Friday, February 25, 2011

The X-37B

In yesterday's post, I wondered aloud about the Pentagon's mysterious lack of interest in the Space Shuttle after 1992. Clearly, they must have developed some sort of newer and better black-budget secret program of their own. But what?

One name that keeps coming up as a likely tip of the covert iceberg: the X-37B.

The Boeing X-37 was originally developed by NASA but then acquired (some would say "seized") by DARPA in 2004. It certainly does seem to make the Space Shuttle irrelevant - its first orbital mission, USA-212, was launched on April 22, 2010 with the help of an Atlas V rocket and it remained in space until just three months ago, returning to Earth in December 3, 2010. It is said that the X-37B is strictly for unmanned missions, but actually there is nothing preventing astronauts being on board.

The X-37B is powered by a massive array of solar cells, but it also has its own fuel tank that allows it to fly around in near-Earth space and change its orbit. On its maiden voyage, in fact, it did just that: amateur astronomers spotted it from their backyards and quickly computed its orbit in order to predict where it would be next, and when. But then the craft's orbit abruptly changed to an entirely different trajectory, momentarily confounding the terrestrial observers.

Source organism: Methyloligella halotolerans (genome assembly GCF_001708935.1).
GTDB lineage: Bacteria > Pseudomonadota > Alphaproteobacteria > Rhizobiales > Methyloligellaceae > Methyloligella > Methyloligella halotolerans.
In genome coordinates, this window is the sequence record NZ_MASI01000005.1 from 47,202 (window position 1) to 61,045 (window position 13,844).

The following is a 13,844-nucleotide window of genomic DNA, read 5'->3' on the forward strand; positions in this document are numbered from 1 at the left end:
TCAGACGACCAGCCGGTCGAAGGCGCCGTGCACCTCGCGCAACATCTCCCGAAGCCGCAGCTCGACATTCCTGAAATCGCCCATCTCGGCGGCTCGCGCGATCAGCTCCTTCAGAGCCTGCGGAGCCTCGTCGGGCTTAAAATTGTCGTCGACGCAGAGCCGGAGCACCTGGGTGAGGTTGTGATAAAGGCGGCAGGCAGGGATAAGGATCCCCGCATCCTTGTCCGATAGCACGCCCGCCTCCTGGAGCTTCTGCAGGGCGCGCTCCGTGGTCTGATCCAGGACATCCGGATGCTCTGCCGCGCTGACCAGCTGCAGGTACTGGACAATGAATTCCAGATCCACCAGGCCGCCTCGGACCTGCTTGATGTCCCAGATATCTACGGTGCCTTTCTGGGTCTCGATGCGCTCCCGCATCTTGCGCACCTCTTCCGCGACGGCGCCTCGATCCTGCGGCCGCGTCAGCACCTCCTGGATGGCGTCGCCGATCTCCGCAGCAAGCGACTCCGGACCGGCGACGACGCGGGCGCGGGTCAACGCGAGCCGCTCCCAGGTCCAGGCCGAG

Now an entire fleet of DARPA's next-generation version, the X-37B, is on the way. One is fully operational and a second one is nearly completed. The next 270-day flight of the X-37B will launch on March 4 from Cape Canaveral.

According to Wikipedia:

As the mission of USA-212 and the X-37B program are classified, public commentary on the program is speculation. James Oberg speculated that the concurrent launch of Air Force's Hypersonic Technology Vehicle HTV-2 was related to the mission...

William Scott, coauthor of the techno-novel Counterspace: The Next Hours of World War III and former Rocky Mountain Bureau Chief for Aviation Week & Space Technology magazine believes that with X-37B, the Air Force might test weapon delivery from a space plane in low Earth orbit. This hypothesis aligns with speculation that the launch of USA-212 marks the beginning of military operations in space.

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